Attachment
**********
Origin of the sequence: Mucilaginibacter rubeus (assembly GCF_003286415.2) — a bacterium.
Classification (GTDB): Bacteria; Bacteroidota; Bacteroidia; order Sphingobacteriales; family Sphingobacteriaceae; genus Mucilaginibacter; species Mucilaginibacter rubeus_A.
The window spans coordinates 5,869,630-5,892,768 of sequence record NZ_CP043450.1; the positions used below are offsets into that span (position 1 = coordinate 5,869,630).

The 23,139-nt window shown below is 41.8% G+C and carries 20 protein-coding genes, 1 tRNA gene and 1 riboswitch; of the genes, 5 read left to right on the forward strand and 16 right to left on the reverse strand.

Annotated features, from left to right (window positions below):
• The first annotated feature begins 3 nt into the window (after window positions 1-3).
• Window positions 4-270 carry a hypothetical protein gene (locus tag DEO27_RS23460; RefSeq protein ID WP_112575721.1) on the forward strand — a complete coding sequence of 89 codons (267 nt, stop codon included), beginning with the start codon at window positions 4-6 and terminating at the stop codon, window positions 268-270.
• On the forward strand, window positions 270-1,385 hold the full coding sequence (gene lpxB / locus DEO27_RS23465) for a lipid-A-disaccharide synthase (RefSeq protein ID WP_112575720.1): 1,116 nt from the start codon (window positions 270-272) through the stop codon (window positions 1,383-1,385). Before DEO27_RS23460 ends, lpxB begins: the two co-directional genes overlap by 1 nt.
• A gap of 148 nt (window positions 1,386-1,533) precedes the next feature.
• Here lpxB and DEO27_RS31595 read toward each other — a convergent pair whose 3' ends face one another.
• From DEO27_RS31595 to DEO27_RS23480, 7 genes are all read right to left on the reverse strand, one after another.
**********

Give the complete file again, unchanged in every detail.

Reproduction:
Origin of the sequence: Mucilaginibacter rubeus (assembly GCF_003286415.2) — a bacterium.
Classification (GTDB): Bacteria; Bacteroidota; Bacteroidia; order Sphingobacteriales; family Sphingobacteriaceae; genus Mucilaginibacter; species Mucilaginibacter rubeus_A.
The window spans coordinates 5,869,630-5,892,768 of sequence record NZ_CP043450.1; the positions used below are offsets into that span (position 1 = coordinate 5,869,630).

The 23,139-nt window shown below is 41.8% G+C and carries 20 protein-coding genes, 1 tRNA gene and 1 riboswitch; of the genes, 5 read left to right on the forward strand and 16 right to left on the reverse strand.

Annotated features, from left to right (window positions below):
• The first annotated feature begins 3 nt into the window (after window positions 1-3).
• Window positions 4-270 carry a hypothetical protein gene (locus tag DEO27_RS23460; RefSeq protein ID WP_112575721.1) on the forward strand — a complete coding sequence of 89 codons (267 nt, stop codon included), beginning with the start codon at window positions 4-6 and terminating at the stop codon, window positions 268-270.
• On the forward strand, window positions 270-1,385 hold the full coding sequence (gene lpxB / locus DEO27_RS23465) for a lipid-A-disaccharide synthase (RefSeq protein ID WP_112575720.1): 1,116 nt from the start codon (window positions 270-272) through the stop codon (window positions 1,383-1,385). Before DEO27_RS23460 ends, lpxB begins: the two co-directional genes overlap by 1 nt.
• A gap of 148 nt (window positions 1,386-1,533) precedes the next feature.
• Here lpxB and DEO27_RS31595 read toward each other — a convergent pair whose 3' ends face one another.
• From DEO27_RS31595 to DEO27_RS23480, 7 genes are all read right to left on the reverse strand, one after another.